The sole member of its genus, Pilotrochus besmerus is found in forest habitats in eastern Madagascar. It has typically been collected from litter samples and details about its biology are unknown.
- 1 Identification
- 2 Distribution
- 3 Biology
- 4 Castes
- 5 Nomenclature
- 6 References
- 7 References based on Global Ant Biodiversity Informatics
As the only species in the genus, the generic diagnosis serves as a useful means of distinguishing this ant from others.
Brown (1960) - The relationships of Pilotrochus are obscure. The shape of the head, with its broad and deep scrobes and small ventrolateral eyes, recalls that of Dacetinops, or the Codiomyrmex group of Dacetini, or even Tatuidris, but Pilotrochus differs strongly from all of these in its 8-segmented antennae, in the form of its mandibles and their teeth, and in the form of its trunk and petiole. The lateral "hair wheel" organs are also striking, and so far as I am aware are unmatched among the ants, although the region of the ventral furrow between pro- and mesothorax is sometimes modified and apparently glandular in some dacetines and a few other myrmicines.
The 2-segmented antennal club, together with some points of habitus (especially coarse sculpture and long, flexuous pilosity, plus the antennal scrobes), recalls the neotropical genus Lachnomyrmex, but the shape of the trunk in Pilotrochus is completely different, the propodeal teeth so prominent in Lachnomyrmex are completely absent, and the mandibles in the two genera are very different.
Latitudinal Distribution Pattern
Latitudinal Range: -16.841933° to -16.841933°.
- Source: AntMaps
Distribution based on Regional Taxon Lists
Distribution based on AntMaps
Distribution based on AntWeb specimens
Check data from AntWeb
Queens and males have been collected but have yet to be described.
The following information is derived from Barry Bolton's Online Catalogue of the Ants of the World.
- besmerus. Pilotrochus besmerus Brown, 1978a: 221, figs. 1, 2 (w.) MADAGASCAR.
Unless otherwise noted the text for the remainder of this section is reported from the publication that includes the original description.
Holotype: Total length (TL) 2.9, head length (HL) 0.68, head width (HW) 0.60, mandibles extend beyond median clypeal free margin (ML) 0.11 mm; when head is tilted back a little from full-face view, mandibles may extend beyond c1ypeus as much as 0.18 mm; trunk length (WL) 0.64, scape L (excluding radicle) 0.32, greatest length of eye 0.07 mm. Petiole length (chord of arc) 0.45, hind femur length 0.43, hind tibia length 0.34, hind tarsus length 0.60 mm, of which metatarsus is half. Details of form and sculpture are well shown in the figures. As seen in dorsal view, eyes hidden in full-face view, barely visible when head is tilted back slightly. Pronotum slightly broader than long
(width 0.38 mm), rounded in front, excised behind; mesonotum subquadratic, about 0.20 mm wide, with feebly convex borders on all four sides. Petiolar node 0.17 mm wide, postpetiolar node with rounded sides, slightly wider behind (width 0.21 mm, length 0.20 mm).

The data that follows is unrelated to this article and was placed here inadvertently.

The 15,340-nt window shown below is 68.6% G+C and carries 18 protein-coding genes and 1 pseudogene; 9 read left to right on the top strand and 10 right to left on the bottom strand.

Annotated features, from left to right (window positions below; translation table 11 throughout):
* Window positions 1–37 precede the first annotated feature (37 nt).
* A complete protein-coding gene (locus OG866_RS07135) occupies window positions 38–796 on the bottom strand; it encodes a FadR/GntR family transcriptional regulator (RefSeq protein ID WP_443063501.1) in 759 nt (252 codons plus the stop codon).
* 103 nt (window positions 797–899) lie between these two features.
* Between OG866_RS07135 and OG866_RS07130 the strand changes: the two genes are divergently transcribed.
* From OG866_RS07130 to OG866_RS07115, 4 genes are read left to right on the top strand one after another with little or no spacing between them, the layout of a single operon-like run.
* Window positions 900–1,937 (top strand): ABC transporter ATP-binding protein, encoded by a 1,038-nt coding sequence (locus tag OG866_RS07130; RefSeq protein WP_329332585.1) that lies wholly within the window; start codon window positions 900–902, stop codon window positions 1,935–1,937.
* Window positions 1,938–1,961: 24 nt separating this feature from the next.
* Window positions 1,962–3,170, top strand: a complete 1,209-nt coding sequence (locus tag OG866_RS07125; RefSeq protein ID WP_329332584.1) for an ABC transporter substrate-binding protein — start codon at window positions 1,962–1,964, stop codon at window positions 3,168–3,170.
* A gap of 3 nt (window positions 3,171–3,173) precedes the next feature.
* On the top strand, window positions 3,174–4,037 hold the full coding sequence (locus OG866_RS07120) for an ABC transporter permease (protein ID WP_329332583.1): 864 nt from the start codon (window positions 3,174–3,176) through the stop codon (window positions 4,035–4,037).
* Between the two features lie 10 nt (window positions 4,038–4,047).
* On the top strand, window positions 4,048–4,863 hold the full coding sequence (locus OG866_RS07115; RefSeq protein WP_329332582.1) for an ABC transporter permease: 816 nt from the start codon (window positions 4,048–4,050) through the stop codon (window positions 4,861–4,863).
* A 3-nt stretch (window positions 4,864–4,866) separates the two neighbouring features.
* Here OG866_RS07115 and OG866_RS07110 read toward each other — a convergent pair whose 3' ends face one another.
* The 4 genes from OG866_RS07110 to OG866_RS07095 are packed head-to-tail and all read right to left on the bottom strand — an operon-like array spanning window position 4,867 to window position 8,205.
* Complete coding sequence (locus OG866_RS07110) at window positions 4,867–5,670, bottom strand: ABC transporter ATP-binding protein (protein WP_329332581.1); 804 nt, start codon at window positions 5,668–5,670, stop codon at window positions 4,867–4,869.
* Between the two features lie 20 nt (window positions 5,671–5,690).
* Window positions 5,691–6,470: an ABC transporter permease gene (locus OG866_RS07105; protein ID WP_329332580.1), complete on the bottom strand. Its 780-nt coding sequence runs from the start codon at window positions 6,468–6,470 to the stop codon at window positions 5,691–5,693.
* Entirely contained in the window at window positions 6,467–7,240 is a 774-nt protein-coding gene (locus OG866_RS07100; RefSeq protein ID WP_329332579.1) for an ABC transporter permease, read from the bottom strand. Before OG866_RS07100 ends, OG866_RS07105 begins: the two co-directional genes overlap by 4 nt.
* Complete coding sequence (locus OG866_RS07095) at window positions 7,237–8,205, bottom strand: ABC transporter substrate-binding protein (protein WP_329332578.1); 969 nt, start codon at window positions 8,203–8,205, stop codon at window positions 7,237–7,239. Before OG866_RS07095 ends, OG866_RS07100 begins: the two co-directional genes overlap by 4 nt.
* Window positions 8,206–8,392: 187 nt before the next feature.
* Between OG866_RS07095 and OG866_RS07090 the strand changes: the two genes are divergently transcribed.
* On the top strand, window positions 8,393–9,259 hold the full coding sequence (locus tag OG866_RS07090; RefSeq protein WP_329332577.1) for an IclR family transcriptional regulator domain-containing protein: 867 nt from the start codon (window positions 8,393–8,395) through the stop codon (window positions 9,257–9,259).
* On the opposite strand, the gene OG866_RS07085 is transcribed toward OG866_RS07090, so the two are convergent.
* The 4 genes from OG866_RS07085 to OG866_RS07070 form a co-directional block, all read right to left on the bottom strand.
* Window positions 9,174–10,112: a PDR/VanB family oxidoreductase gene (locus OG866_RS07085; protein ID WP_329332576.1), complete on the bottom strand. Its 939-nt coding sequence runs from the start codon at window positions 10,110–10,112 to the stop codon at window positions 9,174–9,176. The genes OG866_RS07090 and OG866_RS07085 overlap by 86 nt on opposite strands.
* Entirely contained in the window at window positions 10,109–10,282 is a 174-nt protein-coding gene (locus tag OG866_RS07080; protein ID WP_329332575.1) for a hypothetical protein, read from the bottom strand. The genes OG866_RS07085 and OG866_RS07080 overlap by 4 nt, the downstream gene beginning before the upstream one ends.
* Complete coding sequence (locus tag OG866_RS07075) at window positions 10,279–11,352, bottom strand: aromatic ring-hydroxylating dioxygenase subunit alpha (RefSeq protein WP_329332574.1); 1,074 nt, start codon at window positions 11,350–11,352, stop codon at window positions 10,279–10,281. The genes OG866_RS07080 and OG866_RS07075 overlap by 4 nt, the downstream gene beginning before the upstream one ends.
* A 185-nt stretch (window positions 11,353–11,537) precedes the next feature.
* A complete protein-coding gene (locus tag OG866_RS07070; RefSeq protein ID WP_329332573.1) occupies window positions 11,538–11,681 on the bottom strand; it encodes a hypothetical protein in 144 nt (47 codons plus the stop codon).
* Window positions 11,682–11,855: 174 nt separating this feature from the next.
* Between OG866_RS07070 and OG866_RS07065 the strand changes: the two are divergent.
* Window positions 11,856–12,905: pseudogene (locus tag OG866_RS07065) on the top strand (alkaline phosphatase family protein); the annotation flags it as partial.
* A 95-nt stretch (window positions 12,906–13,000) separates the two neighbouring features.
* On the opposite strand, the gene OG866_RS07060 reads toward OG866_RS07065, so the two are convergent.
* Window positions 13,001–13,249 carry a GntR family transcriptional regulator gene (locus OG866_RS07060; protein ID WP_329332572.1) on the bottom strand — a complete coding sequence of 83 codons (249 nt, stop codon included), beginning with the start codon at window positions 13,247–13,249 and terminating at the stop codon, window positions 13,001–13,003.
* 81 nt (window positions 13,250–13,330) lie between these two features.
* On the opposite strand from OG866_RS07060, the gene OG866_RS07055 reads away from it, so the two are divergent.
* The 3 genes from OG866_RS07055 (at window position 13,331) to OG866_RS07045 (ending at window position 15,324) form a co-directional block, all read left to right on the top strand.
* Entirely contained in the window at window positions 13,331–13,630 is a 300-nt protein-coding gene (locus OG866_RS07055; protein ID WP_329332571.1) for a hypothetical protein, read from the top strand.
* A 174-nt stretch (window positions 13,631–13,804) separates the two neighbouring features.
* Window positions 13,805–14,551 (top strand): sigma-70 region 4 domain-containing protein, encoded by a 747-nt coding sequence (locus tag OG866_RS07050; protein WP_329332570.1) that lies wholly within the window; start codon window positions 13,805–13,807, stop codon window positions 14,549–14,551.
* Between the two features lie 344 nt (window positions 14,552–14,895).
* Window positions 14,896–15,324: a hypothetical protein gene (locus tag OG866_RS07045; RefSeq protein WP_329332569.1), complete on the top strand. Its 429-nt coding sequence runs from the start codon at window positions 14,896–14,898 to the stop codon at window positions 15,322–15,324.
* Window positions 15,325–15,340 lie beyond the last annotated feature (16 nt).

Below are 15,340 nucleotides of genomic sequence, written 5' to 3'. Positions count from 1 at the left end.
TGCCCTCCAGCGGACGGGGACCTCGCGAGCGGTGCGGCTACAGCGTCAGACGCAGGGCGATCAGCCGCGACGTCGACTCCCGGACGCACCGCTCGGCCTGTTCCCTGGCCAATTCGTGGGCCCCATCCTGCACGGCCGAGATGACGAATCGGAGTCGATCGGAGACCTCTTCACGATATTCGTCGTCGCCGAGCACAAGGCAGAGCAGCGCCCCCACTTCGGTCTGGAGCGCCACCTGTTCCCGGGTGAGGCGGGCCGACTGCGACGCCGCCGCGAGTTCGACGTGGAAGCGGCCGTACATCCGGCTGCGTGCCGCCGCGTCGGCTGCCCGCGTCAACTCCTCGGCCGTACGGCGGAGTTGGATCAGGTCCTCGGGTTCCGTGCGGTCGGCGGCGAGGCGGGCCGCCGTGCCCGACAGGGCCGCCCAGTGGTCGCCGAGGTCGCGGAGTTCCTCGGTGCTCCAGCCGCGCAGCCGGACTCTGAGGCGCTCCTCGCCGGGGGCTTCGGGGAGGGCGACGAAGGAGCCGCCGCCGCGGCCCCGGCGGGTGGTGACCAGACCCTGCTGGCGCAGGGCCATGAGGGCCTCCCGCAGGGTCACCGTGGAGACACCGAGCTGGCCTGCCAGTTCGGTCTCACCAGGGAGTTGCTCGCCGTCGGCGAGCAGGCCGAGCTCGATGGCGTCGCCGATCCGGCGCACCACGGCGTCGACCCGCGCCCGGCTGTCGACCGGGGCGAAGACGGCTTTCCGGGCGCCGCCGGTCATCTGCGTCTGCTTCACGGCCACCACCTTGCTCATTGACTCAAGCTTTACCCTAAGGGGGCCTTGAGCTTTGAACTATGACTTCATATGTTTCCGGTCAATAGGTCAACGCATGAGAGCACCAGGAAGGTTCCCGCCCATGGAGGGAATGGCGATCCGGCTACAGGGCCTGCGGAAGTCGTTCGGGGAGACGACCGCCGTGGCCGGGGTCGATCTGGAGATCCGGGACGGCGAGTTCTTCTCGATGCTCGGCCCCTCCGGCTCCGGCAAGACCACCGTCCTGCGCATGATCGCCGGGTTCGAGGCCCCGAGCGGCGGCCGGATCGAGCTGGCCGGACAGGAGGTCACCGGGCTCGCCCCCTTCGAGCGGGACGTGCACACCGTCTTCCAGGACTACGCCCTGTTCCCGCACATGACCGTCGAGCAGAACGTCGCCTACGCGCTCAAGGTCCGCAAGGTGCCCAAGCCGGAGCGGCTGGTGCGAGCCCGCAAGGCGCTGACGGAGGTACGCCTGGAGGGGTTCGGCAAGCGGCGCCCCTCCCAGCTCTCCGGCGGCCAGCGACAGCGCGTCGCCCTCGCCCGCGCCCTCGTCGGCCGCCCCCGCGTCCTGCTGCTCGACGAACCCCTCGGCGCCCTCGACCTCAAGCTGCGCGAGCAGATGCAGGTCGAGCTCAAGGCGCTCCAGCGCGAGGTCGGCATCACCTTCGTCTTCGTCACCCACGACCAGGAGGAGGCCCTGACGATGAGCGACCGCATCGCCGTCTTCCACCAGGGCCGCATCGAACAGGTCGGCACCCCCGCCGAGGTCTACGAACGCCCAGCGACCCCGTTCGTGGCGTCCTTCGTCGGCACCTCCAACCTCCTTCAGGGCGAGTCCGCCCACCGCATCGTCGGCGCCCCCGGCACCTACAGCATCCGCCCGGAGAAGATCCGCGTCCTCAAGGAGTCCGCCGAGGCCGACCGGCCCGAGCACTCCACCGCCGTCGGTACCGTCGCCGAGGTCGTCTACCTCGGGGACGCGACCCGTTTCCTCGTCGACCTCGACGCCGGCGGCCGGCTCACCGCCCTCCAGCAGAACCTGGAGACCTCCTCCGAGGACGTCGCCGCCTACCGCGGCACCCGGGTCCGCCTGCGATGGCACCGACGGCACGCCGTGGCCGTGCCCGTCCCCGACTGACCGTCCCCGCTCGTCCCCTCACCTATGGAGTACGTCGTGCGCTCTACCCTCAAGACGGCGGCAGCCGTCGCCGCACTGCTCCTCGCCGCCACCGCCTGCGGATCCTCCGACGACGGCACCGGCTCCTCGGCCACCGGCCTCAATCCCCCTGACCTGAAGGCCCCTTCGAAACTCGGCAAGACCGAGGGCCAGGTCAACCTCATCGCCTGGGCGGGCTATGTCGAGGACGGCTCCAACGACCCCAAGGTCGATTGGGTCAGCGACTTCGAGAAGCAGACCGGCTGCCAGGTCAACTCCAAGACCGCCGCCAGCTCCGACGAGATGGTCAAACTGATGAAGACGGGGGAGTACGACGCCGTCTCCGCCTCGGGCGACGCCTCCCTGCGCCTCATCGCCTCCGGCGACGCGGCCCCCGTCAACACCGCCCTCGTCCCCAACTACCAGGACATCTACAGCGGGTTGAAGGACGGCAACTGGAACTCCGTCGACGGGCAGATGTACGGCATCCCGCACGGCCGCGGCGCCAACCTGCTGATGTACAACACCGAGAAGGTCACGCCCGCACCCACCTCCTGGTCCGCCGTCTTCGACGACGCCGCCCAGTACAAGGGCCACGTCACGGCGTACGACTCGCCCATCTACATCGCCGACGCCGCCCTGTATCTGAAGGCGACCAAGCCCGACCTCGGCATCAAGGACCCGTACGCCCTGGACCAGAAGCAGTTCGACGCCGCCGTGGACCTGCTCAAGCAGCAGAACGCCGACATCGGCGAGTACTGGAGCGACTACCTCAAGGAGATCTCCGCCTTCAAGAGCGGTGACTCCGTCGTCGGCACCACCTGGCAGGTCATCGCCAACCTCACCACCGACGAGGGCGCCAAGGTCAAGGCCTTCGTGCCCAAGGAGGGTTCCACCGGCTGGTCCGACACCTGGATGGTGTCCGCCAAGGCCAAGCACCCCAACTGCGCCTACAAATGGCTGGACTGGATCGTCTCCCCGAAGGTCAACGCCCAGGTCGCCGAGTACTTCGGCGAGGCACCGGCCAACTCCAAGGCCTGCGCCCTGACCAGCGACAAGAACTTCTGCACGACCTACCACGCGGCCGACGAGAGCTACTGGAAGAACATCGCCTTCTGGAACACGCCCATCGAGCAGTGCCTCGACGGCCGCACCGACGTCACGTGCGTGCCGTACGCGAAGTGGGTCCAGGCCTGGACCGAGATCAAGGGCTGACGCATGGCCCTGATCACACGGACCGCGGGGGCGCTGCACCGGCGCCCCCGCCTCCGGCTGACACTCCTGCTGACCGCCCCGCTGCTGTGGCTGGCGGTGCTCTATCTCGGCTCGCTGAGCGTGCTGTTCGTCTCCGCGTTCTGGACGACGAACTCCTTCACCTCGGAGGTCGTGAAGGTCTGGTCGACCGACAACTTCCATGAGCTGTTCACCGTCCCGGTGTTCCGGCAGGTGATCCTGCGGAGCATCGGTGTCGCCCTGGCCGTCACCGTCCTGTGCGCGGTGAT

Pronotum smooth and shining, with about 10 costulae running longitudinally at different lengths; mesonotum with 5 longitudinal costulae on rugulae. About 5 longitudinal rugules each on petiolar and postpetiolar nodes, but weaker on the postpetiole, so that its disc is primarily smooth and shining like the gaster.
Hairs mostly a little less than 0.1 mm long on anterior head and scapes, a little more than 0.1 mm on posterior vertex; 0.15-0.25 on trunk, petiole, postpetiole and gaster, becoming shorter again at gastric apex; about 0.1 to about 0.3 mm on legs; flagelliform, many with tips reflexed or even looped back.
Holotype (Museum of Comparative Zoology at Harvard University) a unique worker taken in a Berlese sample of forest humus and litter from along the road to Anosibe, 33 km south of Moramanga, in east central Madagascar, 4-12 April 1975 (A. Peyrieras).
The specific name besmerus combines the Latin 'bes' (eight of twelve) with the Greek 'meros' (part), in reference to the 8-segmented antennae as compared to the primitive myrmicine (and formicid) 12-merous condition.
- Brown, W. L., Jr. 1978a . An aberrant new genus of myrmicine ant from Madagascar. Psyche (Camb.) 84: 218-224 (page 221, figs. 1, 2 worker described)
- Fisher, B. L. 1997a. Biogeography and ecology of the ant fauna of Madagascar (Hymenoptera: Formicidae). J. Nat. Hist. 31: 269-302 (see also)
- Wang, C., Lin, C.-C., Keller, R.A., Billen, J. 2021. The ‘hairwheels’ in Strumigenys ants are not glandular. Asian Myrmecology 13: e013004 (doi:10.20362/am.013004).
References based on Global Ant Biodiversity Informatics
- Brown W. L., Jr. 1978. An aberrant new genus of myrmicine ant from Madagascar. Psyche (Cambridge). 84: 218-224.
- Fisher B. L. 1997. Biogeography and ecology of the ant fauna of Madagascar (Hymenoptera: Formicidae). Journal of Natural History 31: 269-302.
- Fisher B. L. 1999. Ant diversity patterns along an elevational gradient in the Réserve Naturelle Intégrale d'Andohahela, Madagascar. Fieldiana Zoology (n.s.)94: 129-147
- Fisher B. L. 2003. Formicidae, ants. Pp. 811-819 in: Goodman, S. M.; Benstead, J. P. (eds.) 2003. The natural history of Madagascar. Chicago: University of Chicago Press, xxi + 1709 pp.
- Rakotonirina J. C. 2010. Survey of leaf litter ant species and assessment of invasive ants in the mining sites at Ambatovy, Madagascar. In Biodiversity, exploration, and conservation of the natural habitats associated with the Ambatovy project, eds. S. M. Goodman & V. Mass. Malagasy Nature, 3: 77-91.